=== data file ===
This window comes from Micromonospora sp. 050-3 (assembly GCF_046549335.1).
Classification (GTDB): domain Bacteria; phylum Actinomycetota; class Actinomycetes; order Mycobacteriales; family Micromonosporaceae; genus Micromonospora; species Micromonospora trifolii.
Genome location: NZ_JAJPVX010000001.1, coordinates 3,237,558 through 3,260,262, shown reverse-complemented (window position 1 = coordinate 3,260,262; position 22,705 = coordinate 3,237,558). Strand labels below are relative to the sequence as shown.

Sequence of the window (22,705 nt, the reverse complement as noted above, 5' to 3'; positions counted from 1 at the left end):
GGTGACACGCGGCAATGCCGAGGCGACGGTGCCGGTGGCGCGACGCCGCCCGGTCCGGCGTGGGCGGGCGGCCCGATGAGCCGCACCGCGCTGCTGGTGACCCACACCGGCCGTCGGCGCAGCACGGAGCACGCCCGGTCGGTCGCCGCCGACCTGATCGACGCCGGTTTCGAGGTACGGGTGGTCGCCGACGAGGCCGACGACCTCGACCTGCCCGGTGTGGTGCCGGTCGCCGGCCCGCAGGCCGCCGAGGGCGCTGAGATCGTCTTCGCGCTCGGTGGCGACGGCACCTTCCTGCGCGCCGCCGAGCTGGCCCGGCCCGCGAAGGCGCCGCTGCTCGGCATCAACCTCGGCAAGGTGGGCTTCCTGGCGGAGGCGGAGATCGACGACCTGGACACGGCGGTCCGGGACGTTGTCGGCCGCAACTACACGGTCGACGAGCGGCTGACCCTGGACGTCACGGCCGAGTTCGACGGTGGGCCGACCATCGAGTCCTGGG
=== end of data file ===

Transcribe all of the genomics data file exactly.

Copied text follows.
This window comes from Micromonospora sp. 050-3 (assembly GCF_046549335.1).
Classification (GTDB): domain Bacteria; phylum Actinomycetota; class Actinomycetes; order Mycobacteriales; family Micromonosporaceae; genus Micromonospora; species Micromonospora trifolii.
Genome location: NZ_JAJPVX010000001.1, coordinates 3,237,558 through 3,260,262, shown reverse-complemented (window position 1 = coordinate 3,260,262; position 22,705 = coordinate 3,237,558). Strand labels below are relative to the sequence as shown.

Sequence of the window (22,705 nt, the reverse complement as noted above, 5' to 3'; positions counted from 1 at the left end):
GGTGACACGCGGCAATGCCGAGGCGACGGTGCCGGTGGCGCGACGCCGCCCGGTCCGGCGTGGGCGGGCGGCCCGATGAGCCGCACCGCGCTGCTGGTGACCCACACCGGCCGTCGGCGCAGCACGGAGCACGCCCGGTCGGTCGCCGCCGACCTGATCGACGCCGGTTTCGAGGTACGGGTGGTCGCCGACGAGGCCGACGACCTCGACCTGCCCGGTGTGGTGCCGGTCGCCGGCCCGCAGGCCGCCGAGGGCGCTGAGATCGTCTTCGCGCTCGGTGGCGACGGCACCTTCCTGCGCGCCGCCGAGCTGGCCCGGCCCGCGAAGGCGCCGCTGCTCGGCATCAACCTCGGCAAGGTGGGCTTCCTGGCGGAGGCGGAGATCGACGACCTGGACACGGCGGTCCGGGACGTTGTCGGCCGCAACTACACGGTCGACGAGCGGCTGACCCTGGACGTCACGGCCGAGTTCGACGGTGGGCCGACCATCGAGTCCTGGG